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How to prevent ulnar nerve palsy

Five tips to prevent numbness and tingling in your hand, ring finger, and pinky finger.

If you’ve ever done a long-distance ride or an endurance race then you’ve probably experienced a few foreign aches and pains that arise as the hours tick by. Numbness and tingling are common sensations that riders will complain about when they are stuck in a fairly stationary position for hours on end. In fact, ulnar nerve palsy is so common in cyclists that it is often referred to as “cyclist’s palsy.” Chances are that there were many cyclists riding on the roads of Emporia, Kansas experiencing this exact sensation as they gripped the handlebars over some bumpy gravel roads.

What is ulnar nerve palsy?

The ulnar nerve begins in the neck, travels down the shoulder, down the arm, and into the wrist and fingers. When the ulnar nerve reaches the hand, it travels through the “Tunnel of Guyon” of the hamate bone. The hamate bone is one of the eight bones in your wrist and it can be located when looking at the palm on your hand, about an inch up from your wrist and articulating with the fourth and fifth metacarpal (on the pinky and ring finger side of the hand). The hamate has a small hook that forms a channel which is called the Tunnel of Guyon. When the ulnar nerve runs through this tunnel, it is particularly vulnerable. Extended compression can lead to numbness or palsy of the ulnar nerve. Compression of the ulnar nerve at the Tunnel of Guyon, in particular, will manifest itself in the form of numbness in the pinky and part of the ring finger.

Why is ulnar nerve palsy common in cycling?

Ulnar Nerve Palsy is particularly common in cycling because we spend so much time gripping the handlebars. The extended periods of time spent with pressure on the hand causes compression on that ulnar nerve. Repeated jackhammering sensations, such as riding over washboard gravel roads, can also exasperate the ulnar nerve. While generally, this numbness isn’t anything to worry about, it can be very uncomfortable and annoying while trying to enjoy your journey.

Changing your grip and/or hand position may help prevent “cyclists palsey”. (Photo by Christian Kaspar-Bartke/Getty Images)

Here are a few ways to help minimize or eliminate ulnar nerve palsy altogether:

1. Loosen your grip

When the going gets rough, we all have a tendency to tighten our grip on our handlebars. Sometimes, we actually need to do the opposite. This tendency to “death-grip” the bars increases the pressure on your palms and ulnar nerve. If you are able to consciously loosen your grip on the bars, you will notice that you can still maintain control over the bike, while allowing the bars to vibrate separately from your hands. This can supply a little reprieve from compression of the nerve.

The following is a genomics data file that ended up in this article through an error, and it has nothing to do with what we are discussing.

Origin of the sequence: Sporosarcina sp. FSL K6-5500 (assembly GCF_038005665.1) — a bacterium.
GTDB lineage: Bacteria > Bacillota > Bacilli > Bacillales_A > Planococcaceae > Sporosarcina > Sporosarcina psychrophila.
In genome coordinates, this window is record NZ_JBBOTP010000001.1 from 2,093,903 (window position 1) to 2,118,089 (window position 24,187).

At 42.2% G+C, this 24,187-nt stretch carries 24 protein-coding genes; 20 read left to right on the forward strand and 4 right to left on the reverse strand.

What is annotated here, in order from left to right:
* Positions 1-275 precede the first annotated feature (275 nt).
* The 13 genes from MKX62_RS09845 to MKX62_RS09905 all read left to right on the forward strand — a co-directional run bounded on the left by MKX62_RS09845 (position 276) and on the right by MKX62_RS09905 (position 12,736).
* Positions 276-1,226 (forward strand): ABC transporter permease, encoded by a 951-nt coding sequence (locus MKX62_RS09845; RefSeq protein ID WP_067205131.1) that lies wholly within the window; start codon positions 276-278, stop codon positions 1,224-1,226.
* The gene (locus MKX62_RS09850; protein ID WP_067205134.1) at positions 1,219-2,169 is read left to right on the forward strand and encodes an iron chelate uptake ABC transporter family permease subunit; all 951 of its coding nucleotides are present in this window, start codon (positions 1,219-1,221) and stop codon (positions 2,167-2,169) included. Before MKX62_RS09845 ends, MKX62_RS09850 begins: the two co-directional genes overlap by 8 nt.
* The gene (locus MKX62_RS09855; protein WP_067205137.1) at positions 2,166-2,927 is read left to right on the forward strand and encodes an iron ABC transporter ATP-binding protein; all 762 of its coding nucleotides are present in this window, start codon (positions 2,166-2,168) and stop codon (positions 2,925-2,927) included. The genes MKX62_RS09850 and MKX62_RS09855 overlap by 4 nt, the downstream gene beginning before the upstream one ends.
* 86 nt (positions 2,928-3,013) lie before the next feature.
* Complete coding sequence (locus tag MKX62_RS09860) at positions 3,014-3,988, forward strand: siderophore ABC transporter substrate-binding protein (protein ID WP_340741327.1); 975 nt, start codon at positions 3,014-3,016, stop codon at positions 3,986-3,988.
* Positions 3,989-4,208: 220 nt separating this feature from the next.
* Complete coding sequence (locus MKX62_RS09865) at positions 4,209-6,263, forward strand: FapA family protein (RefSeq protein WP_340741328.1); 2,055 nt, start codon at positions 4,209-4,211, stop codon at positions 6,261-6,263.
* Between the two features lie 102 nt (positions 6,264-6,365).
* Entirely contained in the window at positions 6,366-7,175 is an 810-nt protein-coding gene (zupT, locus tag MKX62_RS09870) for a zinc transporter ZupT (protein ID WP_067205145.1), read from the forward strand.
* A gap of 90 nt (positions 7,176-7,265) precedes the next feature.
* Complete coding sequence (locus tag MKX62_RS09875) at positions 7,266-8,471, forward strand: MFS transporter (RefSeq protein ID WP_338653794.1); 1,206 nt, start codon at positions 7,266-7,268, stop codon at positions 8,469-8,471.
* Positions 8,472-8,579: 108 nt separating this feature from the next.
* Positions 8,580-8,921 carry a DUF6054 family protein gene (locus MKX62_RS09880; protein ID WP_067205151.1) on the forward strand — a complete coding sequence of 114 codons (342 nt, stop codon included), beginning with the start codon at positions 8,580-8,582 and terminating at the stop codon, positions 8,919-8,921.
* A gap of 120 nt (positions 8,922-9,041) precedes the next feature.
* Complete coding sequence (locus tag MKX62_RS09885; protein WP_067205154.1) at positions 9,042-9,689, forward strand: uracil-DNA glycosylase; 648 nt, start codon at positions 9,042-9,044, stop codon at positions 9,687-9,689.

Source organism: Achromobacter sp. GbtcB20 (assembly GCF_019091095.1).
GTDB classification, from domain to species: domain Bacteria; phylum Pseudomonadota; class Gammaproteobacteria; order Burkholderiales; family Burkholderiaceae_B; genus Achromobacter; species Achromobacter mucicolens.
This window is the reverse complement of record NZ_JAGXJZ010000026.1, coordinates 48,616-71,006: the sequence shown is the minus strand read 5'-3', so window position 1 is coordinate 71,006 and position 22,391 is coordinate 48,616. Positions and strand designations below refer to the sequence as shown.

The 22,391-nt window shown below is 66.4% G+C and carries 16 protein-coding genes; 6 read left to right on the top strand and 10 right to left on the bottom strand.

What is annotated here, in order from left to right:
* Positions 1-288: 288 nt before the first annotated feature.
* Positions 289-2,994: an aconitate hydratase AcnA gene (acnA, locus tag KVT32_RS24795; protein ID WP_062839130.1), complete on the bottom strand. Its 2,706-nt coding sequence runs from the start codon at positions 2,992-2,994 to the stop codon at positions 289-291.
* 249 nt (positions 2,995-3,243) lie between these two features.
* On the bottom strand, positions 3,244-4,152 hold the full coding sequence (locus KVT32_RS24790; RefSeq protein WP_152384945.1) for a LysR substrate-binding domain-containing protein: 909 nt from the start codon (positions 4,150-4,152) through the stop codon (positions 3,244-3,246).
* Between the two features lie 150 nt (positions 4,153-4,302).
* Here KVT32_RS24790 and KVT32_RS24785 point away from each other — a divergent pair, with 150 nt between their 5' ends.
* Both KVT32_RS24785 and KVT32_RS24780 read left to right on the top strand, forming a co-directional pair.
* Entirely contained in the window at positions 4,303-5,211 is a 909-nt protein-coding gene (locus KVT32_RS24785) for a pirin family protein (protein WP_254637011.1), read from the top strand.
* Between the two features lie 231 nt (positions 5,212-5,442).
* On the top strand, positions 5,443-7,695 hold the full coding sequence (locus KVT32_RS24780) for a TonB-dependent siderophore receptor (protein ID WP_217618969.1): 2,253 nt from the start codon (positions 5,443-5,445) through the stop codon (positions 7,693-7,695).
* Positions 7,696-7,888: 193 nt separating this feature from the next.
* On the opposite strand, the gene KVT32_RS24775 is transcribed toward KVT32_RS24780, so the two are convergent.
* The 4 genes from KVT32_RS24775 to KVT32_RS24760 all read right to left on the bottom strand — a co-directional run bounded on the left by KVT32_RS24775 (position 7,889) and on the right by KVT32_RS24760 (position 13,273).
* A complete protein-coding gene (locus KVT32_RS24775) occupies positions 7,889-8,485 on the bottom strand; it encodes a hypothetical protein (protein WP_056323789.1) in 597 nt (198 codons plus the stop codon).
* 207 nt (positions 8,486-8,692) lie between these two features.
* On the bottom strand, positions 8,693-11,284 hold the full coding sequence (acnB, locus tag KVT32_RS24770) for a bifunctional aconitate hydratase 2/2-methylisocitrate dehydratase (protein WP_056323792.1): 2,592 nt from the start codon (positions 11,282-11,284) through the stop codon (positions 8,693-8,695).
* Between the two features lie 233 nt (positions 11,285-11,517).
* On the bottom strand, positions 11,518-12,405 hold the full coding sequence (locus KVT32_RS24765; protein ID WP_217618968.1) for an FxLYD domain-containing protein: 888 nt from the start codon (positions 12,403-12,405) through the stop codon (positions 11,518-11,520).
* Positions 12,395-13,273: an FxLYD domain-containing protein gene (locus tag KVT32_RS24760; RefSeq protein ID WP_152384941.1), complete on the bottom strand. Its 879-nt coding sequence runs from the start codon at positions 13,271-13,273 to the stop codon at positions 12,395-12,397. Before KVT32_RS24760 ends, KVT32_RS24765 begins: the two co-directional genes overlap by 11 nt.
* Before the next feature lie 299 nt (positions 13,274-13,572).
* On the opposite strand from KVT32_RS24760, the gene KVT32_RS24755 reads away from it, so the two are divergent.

2. Change hand position

If loosening your grip isn’t enough, try changing your hand position all together. Even though you may feel the most comfortable or powerful in one position on the bike, spend brief periods changing your hand position so that you have pressure in different points of the hand, rather than only through the ulnar nerve. Spend time in the hoods, tops, and drops of your bike to change where the pressure is on your hands. Something as simple as standing and sitting can be enough to change where you are placing the pressure on your hands.

3. Extra padding

Since we know that the cause of ulnar nerve palsy is pressure on the ulnar nerve, we know that we can also help alleviate the problem with extra padding either in the form of padding in the gloves or on the bars. You can look for gloves with extra gel padding or wrap your handlebars with padded tape.

If the nose of your saddle is pointed down, you may need your hands to keep from sliding forward. This may cause ulnar nerve palsy. Photo: Jochen Haar

4. Flatten your saddle

If the nose of your saddle is pointing down toward the ground, then it is likely that you are sliding forward down the saddle as you ride. As you slide down the nose of the saddle, your arms and hands are holding you up. That extra pressure on your hands as you work to push yourself back onto the seat may be the pressure causing your hands to go numb. Try leveling out your saddle so that it is flat.

5. Raise your bars

Finally, if none of these other strategies worked for you then you can try to raise your bars in order to take some weight off of your hands. By raising your bars, you won’t be leaning as far forward on the bike and there will be less weight going through your hands. You can try adding some spacers under the stem or try using a shorter stem.

Comfort is Key

Remember that on many of these long rides and races, your comfort will ultimately be your biggest driving factor. The longer that you can stay comfortable on your bike, the longer you will be able to focus exclusively on putting power into the pedals. Once you start feeling pain or discomfort you begin to spend energy on things other than pedaling.